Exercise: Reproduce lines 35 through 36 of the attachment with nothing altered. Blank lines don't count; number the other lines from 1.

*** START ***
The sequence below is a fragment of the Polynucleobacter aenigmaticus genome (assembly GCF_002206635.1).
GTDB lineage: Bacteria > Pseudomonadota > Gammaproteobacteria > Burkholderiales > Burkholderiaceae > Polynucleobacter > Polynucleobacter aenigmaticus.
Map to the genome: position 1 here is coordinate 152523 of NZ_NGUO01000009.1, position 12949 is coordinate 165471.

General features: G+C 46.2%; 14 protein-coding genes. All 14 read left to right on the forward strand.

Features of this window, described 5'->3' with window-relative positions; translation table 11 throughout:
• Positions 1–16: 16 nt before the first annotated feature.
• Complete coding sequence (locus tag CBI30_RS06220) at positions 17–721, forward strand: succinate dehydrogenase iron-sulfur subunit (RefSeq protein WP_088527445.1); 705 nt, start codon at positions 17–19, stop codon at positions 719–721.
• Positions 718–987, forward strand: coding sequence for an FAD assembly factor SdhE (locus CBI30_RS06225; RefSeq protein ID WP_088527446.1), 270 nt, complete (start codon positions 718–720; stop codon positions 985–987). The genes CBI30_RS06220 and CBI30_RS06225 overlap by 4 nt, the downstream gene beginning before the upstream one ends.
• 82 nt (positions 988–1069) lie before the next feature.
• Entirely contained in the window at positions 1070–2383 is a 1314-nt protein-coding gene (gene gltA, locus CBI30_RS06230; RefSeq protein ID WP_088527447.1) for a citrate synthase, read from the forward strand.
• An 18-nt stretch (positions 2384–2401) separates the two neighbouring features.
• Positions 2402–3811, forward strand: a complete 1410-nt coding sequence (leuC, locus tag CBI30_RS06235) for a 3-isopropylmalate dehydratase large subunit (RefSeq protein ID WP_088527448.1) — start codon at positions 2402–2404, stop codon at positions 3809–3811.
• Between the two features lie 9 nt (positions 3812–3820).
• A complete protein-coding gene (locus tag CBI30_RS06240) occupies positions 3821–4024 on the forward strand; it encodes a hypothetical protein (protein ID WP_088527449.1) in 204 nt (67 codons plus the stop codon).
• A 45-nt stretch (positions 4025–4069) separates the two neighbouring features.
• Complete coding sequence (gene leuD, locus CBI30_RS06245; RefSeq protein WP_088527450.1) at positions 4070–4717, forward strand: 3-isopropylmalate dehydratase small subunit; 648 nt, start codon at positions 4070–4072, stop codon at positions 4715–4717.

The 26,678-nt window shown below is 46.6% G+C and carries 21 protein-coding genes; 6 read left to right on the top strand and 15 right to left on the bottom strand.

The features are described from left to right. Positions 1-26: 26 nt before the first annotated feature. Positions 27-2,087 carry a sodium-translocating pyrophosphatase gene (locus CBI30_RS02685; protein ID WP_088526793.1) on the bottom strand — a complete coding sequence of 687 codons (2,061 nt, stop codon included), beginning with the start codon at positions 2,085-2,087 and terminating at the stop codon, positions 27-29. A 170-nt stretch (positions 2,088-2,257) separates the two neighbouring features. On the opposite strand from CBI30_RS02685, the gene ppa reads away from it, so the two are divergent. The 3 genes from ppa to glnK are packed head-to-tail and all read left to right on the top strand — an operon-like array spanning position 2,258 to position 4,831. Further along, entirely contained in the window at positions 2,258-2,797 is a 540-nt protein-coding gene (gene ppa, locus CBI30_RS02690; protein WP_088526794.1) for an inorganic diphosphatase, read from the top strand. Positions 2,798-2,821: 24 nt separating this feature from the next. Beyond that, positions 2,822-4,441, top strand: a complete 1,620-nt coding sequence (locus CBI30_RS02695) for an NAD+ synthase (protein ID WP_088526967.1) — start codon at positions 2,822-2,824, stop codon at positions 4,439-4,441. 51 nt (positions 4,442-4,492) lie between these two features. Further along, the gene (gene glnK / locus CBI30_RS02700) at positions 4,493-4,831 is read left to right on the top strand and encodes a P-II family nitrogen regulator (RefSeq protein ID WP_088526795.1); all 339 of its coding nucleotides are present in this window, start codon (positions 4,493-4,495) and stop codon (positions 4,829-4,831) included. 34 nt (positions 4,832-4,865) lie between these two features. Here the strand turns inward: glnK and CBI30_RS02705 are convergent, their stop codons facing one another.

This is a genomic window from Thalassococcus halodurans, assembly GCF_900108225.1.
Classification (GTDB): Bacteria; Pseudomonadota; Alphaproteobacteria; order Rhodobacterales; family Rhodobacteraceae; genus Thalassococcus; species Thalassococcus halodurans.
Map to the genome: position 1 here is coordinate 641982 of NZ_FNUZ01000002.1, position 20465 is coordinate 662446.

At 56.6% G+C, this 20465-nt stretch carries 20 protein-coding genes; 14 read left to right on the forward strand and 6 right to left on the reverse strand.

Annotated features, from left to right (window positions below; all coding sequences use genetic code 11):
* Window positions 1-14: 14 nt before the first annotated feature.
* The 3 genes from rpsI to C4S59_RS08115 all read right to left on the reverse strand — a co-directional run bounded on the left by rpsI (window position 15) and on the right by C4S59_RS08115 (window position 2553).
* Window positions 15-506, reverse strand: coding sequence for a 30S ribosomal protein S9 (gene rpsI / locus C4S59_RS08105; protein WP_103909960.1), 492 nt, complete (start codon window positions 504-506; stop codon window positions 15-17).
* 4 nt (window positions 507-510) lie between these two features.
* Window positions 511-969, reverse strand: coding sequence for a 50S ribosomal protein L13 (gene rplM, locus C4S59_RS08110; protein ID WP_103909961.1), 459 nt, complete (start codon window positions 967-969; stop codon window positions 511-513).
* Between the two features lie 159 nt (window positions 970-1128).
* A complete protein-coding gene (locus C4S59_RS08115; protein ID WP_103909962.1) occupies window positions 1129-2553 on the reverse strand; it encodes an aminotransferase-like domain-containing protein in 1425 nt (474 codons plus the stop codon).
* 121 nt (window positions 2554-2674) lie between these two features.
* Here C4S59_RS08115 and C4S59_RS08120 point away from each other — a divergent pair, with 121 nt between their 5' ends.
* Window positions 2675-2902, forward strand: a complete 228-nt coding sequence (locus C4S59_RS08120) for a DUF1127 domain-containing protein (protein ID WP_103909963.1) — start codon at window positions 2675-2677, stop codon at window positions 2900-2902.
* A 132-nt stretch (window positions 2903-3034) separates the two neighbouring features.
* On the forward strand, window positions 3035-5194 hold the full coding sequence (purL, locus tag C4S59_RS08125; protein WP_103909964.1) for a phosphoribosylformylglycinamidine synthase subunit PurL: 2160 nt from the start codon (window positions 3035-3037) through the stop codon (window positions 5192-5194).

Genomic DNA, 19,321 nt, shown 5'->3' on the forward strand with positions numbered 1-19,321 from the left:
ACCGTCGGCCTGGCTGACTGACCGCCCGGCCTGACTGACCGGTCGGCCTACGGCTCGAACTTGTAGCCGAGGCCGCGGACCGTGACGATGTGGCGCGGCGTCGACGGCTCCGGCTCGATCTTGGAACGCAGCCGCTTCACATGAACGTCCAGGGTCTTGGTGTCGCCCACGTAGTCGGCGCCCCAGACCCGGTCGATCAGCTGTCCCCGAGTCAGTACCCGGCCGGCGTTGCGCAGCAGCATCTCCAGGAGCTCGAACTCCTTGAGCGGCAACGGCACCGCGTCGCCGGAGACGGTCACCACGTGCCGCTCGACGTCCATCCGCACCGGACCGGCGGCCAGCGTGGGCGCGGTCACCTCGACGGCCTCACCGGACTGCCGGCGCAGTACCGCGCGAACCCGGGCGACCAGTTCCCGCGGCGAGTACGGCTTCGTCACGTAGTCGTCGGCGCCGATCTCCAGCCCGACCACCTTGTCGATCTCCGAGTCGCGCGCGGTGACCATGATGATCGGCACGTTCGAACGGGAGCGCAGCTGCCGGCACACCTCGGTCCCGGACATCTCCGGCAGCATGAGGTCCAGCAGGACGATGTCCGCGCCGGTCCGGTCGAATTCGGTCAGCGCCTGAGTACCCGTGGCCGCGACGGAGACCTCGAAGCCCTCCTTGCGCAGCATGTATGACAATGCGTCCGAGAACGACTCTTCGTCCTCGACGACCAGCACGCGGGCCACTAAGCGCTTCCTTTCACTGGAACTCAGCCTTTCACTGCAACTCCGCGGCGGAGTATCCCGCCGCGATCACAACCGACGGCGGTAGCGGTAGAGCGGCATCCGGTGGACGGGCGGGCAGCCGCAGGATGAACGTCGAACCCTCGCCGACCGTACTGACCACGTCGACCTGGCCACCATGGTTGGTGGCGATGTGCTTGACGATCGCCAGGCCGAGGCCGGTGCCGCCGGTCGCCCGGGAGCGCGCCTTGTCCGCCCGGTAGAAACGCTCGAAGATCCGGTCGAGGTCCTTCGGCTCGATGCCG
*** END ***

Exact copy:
* On the forward strand, window positions 3035-5194 hold the full coding sequence (purL, locus tag C4S59_RS08125; protein WP_103909964.1) for a phosphoribosylformylglycinamidine synthase subunit PurL: 2160 nt from the start codon (window positions 3035-3037) through the stop codon (window positions 5192-5194).

Genomic DNA, 19,321 nt, shown 5'->3' on the forward strand with positions numbered 1-19,321 from the left: